Jack Wallen is what happens when a Gen Xer mind-melds with present day snark. Jack is a seeker of truth and a writer of words with a quantum mechanical pencil and a disjointed beat of sound and soul. Although he resides in the unlikely city of Louisville, Kentucky, Jack likes to think of himself more as an interplanetary traveler, on the lookout for the Satellite of Love and a perpetual movie sign...or so he tells the reflection in the mirror (some times in 3rd person). Jack is the author of numerous tales of dark, twisty fiction including the I Zombie series, the Klockwerk Movement, the Fringe Killer series, Shero, The Nameless Saga, and much more.
SS: First of all, thanks so much for sharing For Whom the Reap Tolls with us. Could you tell us a little about the inspiration behind your Reapers series?
JW: Most of the books I write tend to come from me asking questions of myself. I tend to dig pretty deep into the wells of curiosity, so no question is out of, well, question. When I found out Devil Dog Press wanted me to submit a new series for consideration, I knew something special was in order. After asking myself question after question, I finally hit on something that had potential. Said question was “What would happen if the Grim Reaper quit?” The idea of a reaper of souls giving up his own particular ghost was incredibly intriguing … but had already been done in the film, “Death Takes A Holiday”. Naturally, I didn’t want to step on the toes of Maxwell Anderson and Gladys Lehman, so I took that idea back to the drawing board and reformed the question into, “What would happen if the Grim Reaper fell in love?” That question is what gave birth to the Reapers series.
SS: You are known for writing a blend of the fantastical with the macabre. What makes you gravitate towards these genres?
JW: I was weened on the works of Clive Barker. I’ve always considered him my muse and idol. Barker manages to write the macabre with such elegance and grace, the reader simply cannot look away from the carnage draped in beautiful prose. I firmly believe it was reading Barker’s book “Imajica” that convinced me I not only wanted to be a writer, but had to be a writer. I’ve always been fascinated by many things and feel the world becomes so much more interesting when it’s a melange of ideas, genres, and themes. Human beings are not one dimensional. We are comprised of the personal, professional, political, pious, pragmatic, passionate; to assume readers want their literature to be one dimensional is (I believe) a mistake. To that end, I do my best to layer genre on top of genre, hoping to create something altogether new.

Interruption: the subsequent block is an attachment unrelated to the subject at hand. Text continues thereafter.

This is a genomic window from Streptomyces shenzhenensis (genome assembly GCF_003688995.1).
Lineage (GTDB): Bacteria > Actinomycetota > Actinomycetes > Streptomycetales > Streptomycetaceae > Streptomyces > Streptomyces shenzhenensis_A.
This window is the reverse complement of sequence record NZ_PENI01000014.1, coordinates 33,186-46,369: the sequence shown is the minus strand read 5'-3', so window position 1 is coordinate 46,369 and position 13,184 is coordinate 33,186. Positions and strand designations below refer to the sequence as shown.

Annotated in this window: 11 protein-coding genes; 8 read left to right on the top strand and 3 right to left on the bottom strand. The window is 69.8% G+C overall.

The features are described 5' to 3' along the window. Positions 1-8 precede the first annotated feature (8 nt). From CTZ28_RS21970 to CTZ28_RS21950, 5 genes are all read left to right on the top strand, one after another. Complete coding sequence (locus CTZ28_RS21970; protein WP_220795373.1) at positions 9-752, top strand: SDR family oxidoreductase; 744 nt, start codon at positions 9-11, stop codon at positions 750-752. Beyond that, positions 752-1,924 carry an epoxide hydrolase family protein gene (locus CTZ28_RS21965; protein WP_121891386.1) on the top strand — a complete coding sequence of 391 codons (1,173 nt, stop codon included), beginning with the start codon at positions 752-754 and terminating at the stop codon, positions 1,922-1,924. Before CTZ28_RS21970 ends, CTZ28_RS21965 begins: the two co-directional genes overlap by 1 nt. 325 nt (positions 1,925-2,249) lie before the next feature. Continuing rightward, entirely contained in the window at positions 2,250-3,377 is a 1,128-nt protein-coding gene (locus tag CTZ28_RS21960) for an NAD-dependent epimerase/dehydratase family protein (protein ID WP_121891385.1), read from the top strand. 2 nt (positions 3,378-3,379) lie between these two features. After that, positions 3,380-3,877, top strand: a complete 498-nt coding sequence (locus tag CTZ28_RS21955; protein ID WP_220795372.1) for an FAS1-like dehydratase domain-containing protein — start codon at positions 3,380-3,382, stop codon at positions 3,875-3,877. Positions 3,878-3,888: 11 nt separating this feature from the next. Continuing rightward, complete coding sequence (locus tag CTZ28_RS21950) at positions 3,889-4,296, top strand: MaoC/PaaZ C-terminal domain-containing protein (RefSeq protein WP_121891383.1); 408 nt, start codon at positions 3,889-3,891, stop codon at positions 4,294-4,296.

SS: As a writer, what would you choose as your mascot/avatar/spirit animal?’
JW: If not Clive Barker himself, it would be my cat, Bigen. He is, all at once, mysterious and obvious; playful and serious; curious and uninterested; loving and aloof. In other words, Bigen is his own chiasma—a parallel inverse of himself.
SS: On your website, you mention how you got your start in acting. Do you feel your acting background has helped your writing?
JW: Without a doubt. During my training, one of the single most important elements was instinct. I spent three years of my life at Purdue University, focusing on that very thing. As an actor, instinct was my guide. When approaching a new role, I allowed that instinct to take over and enjoyed the ride. As a writer, the same thing holds true. I write in a very organic fashion—allowing the characters to dictate the story. I feel this makes for a much more natural progression of plot, as well as deeper and more dimensional characters. My work with improv has also been crucial to my craft as an author. When any new writer comes to me for advice, one of the first things I tell them is to find an improv task and sign up immediately. Understanding and working with improv will not only help improve dialog, it gives the artist a better insight into how people relate and how stories are told.